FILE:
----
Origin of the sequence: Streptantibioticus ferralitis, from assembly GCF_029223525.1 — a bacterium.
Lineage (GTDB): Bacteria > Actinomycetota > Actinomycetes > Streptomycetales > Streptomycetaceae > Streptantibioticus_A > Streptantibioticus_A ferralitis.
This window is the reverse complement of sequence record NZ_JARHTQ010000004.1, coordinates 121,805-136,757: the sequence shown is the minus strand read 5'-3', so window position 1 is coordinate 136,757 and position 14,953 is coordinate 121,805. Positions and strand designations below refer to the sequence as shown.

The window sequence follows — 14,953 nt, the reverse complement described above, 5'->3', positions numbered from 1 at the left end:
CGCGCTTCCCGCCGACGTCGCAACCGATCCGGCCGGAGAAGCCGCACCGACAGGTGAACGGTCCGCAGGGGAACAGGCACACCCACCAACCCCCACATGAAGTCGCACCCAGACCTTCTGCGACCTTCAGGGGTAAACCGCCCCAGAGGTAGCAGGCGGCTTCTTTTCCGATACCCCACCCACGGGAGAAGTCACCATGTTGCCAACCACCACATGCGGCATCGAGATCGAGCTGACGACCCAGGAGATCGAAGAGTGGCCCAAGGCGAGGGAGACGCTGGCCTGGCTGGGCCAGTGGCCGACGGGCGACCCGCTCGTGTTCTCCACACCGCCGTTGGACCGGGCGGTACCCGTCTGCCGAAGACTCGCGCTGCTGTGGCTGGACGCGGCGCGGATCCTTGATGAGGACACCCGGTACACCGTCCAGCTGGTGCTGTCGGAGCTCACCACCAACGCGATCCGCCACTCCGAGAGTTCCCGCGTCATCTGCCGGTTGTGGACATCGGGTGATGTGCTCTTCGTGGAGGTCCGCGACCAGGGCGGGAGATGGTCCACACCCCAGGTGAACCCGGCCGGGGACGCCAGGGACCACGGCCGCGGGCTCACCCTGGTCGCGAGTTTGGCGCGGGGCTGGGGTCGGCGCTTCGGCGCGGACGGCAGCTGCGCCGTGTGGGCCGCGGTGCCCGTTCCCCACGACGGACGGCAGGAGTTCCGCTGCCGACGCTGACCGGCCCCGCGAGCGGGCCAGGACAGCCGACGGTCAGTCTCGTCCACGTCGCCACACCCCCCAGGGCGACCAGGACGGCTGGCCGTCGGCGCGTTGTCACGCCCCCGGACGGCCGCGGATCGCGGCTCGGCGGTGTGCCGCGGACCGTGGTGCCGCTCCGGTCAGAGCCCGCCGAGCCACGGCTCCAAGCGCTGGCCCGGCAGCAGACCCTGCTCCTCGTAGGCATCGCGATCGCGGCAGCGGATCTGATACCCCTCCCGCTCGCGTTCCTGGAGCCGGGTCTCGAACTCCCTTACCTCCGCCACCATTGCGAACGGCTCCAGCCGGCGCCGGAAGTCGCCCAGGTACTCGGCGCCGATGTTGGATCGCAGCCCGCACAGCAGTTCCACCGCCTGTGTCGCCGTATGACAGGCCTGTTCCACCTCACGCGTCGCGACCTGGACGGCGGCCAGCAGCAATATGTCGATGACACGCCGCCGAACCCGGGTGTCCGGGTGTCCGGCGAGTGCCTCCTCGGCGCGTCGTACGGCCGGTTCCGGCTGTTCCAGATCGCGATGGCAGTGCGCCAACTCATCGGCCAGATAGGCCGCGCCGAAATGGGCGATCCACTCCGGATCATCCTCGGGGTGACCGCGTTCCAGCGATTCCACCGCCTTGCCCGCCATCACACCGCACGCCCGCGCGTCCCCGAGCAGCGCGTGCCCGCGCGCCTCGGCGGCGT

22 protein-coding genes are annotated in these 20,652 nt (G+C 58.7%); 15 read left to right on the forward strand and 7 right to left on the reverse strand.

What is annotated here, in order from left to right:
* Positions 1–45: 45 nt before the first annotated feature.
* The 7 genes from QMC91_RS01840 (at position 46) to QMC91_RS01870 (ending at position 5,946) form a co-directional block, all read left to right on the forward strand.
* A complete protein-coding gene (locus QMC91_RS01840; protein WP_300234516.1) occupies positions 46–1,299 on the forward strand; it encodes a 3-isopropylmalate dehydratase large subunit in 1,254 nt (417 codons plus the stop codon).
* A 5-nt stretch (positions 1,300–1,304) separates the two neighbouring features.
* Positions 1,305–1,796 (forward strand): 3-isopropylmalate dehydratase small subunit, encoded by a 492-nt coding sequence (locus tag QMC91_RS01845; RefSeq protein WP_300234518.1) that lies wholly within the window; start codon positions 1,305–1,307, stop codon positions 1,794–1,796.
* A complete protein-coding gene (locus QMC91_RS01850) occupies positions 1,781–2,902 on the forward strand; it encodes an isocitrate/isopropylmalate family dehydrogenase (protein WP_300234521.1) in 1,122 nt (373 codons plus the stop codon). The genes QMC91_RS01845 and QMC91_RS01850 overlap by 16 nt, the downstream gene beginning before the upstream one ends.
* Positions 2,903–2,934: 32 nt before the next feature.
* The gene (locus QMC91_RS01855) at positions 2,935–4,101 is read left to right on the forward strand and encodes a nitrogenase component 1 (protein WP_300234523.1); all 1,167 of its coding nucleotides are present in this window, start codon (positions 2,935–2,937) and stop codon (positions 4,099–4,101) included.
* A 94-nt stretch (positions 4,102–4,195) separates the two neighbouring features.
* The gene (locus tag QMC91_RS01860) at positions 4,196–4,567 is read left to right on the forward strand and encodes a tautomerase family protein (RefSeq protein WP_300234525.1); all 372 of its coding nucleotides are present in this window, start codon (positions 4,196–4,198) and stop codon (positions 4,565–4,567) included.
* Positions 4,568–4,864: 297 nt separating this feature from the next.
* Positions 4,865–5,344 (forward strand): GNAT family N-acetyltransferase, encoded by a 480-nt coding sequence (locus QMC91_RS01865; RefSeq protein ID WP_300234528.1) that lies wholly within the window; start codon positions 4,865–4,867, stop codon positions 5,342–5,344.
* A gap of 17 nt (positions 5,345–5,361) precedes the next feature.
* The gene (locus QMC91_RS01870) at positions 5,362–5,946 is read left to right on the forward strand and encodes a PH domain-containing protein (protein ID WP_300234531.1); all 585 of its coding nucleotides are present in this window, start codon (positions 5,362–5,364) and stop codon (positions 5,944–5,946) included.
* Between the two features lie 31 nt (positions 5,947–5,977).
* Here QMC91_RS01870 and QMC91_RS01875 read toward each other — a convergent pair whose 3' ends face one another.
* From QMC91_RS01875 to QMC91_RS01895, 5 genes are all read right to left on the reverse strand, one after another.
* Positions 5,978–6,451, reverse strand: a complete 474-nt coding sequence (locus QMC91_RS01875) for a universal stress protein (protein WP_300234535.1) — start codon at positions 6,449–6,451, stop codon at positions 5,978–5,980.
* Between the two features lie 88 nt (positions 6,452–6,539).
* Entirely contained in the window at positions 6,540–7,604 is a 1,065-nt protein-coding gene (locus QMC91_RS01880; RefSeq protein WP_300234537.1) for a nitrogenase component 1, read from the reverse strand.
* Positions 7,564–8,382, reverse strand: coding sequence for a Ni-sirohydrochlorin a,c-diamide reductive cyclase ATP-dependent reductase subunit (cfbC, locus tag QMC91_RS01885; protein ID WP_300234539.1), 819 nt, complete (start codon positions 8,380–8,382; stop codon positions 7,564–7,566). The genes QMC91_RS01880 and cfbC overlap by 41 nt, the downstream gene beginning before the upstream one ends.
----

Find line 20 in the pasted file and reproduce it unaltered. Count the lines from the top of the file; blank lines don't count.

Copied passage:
* A gap of 17 nt (positions 5,345–5,361) precedes the next feature.